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If we want to fight hate, we need to do a better job tracking it

 The New England Holocaust Memorial in Boston was vandalized twice in 2017.
The New England Holocaust Memorial in Boston was vandalized twice in 2017.KEITH BEDFORD/GLOBE STAFF

In Cambridge, a man last month allegedly yelled anti-Semitic slurs at a 66-year-old woman and pushed her against a wall. In Reading, racist graffiti and swastikas have repeatedly appeared in bathroom stalls and benches at Reading Memorial High School. And in Framingham, a 10-year-old Muslim girl recently received a couple of threatening hate letters calling her a terrorist.

Sadly, no one should be shocked anymore at the increased level of hate incidents in America. The FBI recently announced that reported hate crimes increased 17 percent last year, compared with 2016. The figure represents the third consecutive annual increase and the single largest spike since 9/11. In Massachusetts, hate crimes rose 9 percent in 2017.


One of the first steps to combating hate incidents will be for the government to get a better handle on when, where, and to whom they are occurring.

While the data suggest an increasingly ugly landscape in America, hate-crime statistics are erratically assembled. For one thing, participation in the FBI hate crimes reporting program is voluntary. While more than 1,000 additional agencies started contributing to the federal database this year, there are still many who don’t report. Hawaii, for example, doesn’t participate in the FBI program at all. Second, there is no single definition of “hate crime incident” across states. Third, five states don’t have a hate crime law.

Those gaps and omissions lead to statistics that don’t necessarily tell us much. For instance, half of the 7,175 reported hate crimes in 2017 came from six states: California, Massachusetts, Michigan, New York, Ohio, and Washington. Does that mean that the Bay State is more hateful? Not necessarily: It may just mean we do a better job at reporting the data. In contrast, other state and local governments grossly underreport. For instance, the City of Miami reported zero hate crimes in 2017.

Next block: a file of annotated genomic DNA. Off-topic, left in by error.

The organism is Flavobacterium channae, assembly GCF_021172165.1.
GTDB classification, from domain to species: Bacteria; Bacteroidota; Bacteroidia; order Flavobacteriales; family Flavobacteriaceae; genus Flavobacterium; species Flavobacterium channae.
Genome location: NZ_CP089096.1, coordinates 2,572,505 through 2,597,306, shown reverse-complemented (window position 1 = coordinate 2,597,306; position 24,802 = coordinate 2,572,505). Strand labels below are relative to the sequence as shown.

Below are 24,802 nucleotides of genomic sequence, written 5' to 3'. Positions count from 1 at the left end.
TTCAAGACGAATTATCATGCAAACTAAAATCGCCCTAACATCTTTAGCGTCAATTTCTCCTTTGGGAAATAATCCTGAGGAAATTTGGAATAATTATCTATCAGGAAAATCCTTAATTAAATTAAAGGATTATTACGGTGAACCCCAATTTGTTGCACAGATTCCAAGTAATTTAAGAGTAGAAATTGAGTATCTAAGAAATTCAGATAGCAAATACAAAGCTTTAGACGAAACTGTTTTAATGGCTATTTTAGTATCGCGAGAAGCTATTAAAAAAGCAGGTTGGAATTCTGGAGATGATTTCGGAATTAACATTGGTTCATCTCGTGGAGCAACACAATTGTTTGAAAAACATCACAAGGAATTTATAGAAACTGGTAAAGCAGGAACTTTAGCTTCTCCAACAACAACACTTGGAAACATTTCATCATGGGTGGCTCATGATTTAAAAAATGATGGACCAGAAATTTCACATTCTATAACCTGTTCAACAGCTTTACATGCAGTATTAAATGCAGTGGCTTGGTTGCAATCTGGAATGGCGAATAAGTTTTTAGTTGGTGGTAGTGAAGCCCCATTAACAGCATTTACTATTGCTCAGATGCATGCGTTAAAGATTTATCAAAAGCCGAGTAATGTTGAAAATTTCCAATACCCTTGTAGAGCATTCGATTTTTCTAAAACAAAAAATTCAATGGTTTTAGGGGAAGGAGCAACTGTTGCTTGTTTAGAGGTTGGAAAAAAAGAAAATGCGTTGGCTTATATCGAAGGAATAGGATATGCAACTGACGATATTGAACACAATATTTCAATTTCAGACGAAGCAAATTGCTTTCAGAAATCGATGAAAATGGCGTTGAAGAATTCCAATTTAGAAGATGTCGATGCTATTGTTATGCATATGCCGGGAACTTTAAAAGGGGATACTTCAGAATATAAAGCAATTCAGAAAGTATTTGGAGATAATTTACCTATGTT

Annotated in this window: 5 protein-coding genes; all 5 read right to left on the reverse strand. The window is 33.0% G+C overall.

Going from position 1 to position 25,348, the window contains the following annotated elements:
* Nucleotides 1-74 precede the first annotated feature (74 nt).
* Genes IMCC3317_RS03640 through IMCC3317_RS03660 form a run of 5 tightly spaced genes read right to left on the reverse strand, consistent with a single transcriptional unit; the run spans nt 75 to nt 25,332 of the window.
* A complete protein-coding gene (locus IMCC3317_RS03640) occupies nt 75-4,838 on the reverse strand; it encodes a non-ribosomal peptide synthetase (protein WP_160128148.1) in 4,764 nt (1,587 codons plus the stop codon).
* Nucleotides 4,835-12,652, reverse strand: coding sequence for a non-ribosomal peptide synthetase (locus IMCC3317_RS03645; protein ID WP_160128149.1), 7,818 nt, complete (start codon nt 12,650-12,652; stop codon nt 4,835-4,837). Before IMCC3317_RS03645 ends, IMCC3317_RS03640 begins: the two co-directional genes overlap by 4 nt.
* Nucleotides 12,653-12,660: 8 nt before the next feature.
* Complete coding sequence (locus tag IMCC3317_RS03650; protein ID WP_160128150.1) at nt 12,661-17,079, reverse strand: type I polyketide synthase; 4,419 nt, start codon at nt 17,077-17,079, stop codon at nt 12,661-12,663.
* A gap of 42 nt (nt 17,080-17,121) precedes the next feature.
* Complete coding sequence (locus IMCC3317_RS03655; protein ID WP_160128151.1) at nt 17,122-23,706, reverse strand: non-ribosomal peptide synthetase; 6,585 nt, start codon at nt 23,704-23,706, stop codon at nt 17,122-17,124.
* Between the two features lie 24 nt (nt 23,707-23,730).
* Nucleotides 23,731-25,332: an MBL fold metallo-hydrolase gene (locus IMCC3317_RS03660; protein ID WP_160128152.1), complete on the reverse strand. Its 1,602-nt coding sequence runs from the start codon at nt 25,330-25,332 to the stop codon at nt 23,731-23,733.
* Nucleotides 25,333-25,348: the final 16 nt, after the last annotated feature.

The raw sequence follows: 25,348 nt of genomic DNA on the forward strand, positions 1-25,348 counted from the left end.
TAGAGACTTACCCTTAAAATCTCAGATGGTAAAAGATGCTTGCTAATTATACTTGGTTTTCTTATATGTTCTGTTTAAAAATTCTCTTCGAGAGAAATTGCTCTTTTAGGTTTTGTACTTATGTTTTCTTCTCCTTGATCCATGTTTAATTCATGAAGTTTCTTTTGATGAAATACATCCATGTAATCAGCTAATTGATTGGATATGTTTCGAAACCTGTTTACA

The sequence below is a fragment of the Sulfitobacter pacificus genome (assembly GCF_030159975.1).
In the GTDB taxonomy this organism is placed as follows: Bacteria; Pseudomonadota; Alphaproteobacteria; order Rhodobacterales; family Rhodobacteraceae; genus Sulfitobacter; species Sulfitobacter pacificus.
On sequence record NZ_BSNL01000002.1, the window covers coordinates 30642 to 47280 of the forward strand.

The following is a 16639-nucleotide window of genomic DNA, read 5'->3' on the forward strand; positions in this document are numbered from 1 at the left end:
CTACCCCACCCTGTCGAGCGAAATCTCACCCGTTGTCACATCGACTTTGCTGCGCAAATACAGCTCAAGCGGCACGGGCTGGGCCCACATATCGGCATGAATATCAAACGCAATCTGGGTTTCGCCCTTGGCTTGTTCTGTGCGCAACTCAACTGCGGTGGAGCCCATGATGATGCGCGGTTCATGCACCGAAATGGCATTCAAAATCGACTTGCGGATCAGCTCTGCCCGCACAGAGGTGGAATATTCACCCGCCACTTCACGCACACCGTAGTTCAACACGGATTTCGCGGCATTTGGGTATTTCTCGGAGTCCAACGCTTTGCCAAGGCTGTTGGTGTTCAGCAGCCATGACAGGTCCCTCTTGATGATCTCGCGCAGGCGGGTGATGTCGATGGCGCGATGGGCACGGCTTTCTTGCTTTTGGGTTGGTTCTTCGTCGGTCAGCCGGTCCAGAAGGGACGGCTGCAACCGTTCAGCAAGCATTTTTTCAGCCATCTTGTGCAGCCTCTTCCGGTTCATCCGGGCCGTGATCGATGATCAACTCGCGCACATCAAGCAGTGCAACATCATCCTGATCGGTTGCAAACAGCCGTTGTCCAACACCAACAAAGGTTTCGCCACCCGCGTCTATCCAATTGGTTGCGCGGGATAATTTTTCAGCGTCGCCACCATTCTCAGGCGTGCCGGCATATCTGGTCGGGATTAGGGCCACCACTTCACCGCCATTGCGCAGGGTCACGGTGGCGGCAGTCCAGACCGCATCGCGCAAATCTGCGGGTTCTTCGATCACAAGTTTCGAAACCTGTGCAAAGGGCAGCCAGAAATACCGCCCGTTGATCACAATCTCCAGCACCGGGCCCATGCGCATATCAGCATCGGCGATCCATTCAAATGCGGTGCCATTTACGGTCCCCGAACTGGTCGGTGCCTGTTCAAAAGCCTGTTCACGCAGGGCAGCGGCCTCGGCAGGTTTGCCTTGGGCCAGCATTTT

There’s also evidence that some of the data is compromised. According to the FBI statistics, the city of Olathe, Kan., where an Indian-born engineer was fatally shot at a bar last year after the alleged shooter yelled, “Get out of my country!” at him, also reported zero hate crimes. But Olathe’s police department disputed the figure and confirmed it had indeed reported six hate crime incidents last year, including the fatal shooting. It was apparently a data aggregation mistake.

Whatever the cause, it’s clear that much hate-motivated activity isn’t reflected in FBI data. A recent paper by the Brennan Center for Justice on domestic terrorism cites the US Department of Justice’s own data, collected via periodic victim surveys, showing that approximately 250,000 hate crimes were committed every year from 2004 to 2015. Until there is a unified, standardized way of recognizing and reporting hate crimes, it’ll be harder to identify trends .

Congress should require that all law enforcement agencies that gather hate crime data use the same definitions and metrics. The authors of the Brennan Center for Justice report suggest a model: the FBI’s own data collection on bank robberies, where standard metrics must be reported no matter the jurisdiction.

The heightened prevalence of hate incidents puts all Americans at risk, not just the targeted individual or group. If we are serious about fighting hate, then we need to start from the same place, with reliable and consistent data about what is happening.